Untouchable Duke of York’s Picturehouse
Though it touches only lightly on its more delicate issues, ‘Untouchable’ will continue to win over audiences (perhaps even Oscar judges) for its irreverence and egalitarian sense of comic potential.
Already a verifiable global smash – having outsold ‘The Artist’ nearly three times over on its way to becoming the most successful French production ever – it recently acquired the added kudos of being selected as France’s official submission for the upcoming Oscars in February.
Based (albeit lightly) on a true story, the film portrays the relationship that ensues after a wealthy, white, quadriplegic Parisian (Philippe – Francois Cluzet) hires a Senegalese immigrant and ex-con (Driss – Omar Sy) to be his live in carer. Much more a comedy of manners than a comment on disability or contemporary France the film suggests the premise that in and because of their current conditions both Driss and Philippe are caught like fish-out-of-water and that in spite of obvious differences in class and physical capability this is suitable grounding for the pair to bond.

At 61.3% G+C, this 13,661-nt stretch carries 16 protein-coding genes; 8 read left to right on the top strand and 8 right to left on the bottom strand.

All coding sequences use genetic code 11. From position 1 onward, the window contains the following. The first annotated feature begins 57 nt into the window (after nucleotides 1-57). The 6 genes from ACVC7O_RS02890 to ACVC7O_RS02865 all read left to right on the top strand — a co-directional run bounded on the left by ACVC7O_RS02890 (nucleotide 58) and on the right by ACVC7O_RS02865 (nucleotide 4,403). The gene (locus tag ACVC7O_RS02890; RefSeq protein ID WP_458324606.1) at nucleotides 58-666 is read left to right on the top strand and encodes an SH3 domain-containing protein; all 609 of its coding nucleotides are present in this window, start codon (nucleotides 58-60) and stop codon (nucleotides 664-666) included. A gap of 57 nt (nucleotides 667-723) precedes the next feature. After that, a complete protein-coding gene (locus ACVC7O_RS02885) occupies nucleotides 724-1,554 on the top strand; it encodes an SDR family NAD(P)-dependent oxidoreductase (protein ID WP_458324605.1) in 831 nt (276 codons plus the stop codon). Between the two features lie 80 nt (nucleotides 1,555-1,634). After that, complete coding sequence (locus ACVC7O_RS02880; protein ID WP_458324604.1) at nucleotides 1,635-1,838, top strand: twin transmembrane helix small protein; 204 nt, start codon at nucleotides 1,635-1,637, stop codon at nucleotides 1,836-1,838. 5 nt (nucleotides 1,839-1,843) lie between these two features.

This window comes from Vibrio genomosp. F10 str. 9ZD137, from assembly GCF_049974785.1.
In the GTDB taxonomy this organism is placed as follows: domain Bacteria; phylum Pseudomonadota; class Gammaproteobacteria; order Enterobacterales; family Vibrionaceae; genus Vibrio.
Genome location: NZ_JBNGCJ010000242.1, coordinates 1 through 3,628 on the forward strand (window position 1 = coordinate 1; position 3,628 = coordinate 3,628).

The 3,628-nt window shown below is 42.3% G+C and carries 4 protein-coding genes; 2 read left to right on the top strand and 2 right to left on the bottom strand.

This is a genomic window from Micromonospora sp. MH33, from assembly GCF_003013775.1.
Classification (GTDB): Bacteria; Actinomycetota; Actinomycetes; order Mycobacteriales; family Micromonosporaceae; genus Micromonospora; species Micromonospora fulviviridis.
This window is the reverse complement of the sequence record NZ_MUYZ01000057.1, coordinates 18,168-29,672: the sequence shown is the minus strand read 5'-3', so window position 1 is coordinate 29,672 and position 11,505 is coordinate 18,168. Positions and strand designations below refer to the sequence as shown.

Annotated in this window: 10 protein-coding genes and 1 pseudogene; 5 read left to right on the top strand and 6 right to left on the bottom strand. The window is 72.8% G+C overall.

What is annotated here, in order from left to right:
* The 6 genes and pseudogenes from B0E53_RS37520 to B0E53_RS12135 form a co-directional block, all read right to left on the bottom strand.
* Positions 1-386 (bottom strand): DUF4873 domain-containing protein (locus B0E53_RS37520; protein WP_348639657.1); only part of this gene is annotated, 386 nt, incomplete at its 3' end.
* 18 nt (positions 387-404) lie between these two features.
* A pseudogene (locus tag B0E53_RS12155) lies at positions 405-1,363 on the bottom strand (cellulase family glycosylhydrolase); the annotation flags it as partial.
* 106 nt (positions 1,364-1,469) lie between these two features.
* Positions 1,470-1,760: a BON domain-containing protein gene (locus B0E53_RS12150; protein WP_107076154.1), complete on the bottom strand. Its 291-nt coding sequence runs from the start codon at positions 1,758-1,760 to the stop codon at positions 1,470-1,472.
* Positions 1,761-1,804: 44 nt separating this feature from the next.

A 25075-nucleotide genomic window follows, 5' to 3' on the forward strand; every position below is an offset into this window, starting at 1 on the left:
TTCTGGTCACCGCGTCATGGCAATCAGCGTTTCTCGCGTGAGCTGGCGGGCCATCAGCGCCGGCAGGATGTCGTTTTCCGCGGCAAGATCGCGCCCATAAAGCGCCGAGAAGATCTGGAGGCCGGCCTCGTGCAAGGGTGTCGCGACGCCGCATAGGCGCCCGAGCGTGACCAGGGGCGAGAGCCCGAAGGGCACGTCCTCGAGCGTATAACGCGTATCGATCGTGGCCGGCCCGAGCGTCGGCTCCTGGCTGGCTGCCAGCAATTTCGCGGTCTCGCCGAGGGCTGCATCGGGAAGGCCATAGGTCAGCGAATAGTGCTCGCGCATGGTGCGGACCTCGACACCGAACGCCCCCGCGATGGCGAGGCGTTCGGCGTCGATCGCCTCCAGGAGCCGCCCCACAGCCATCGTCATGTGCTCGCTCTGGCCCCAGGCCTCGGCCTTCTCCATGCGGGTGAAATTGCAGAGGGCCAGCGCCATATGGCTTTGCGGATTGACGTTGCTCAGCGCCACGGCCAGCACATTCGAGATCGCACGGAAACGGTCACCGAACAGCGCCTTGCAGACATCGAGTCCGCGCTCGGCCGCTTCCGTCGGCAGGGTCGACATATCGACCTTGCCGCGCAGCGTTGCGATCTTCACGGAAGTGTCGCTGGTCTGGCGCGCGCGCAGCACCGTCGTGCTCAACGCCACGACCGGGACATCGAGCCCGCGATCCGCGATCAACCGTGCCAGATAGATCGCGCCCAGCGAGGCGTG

To some the film will seem a tad cheesy, I must confess I’m among that number, though it has to be acknowledged that in the way it thumbs its nose at political correctness ‘Untouchable’ is indeed a breath of fresh air and at times very funny. Its two leads carry the picture extremely well in a comic sense though it might be said the film doesn’t offer any real insight into either character or their relative conditions. True we witness Philippe’s night-terrors and Driss’ quarrels with a younger brother slipping into the traps inherent in ghetto life but both are really only tropes or subtexts for what is essentially a very gag-heavy physical comedy, with a happy ending tagged on the end. Still, the gags are often very funny and its heart’s in the right place.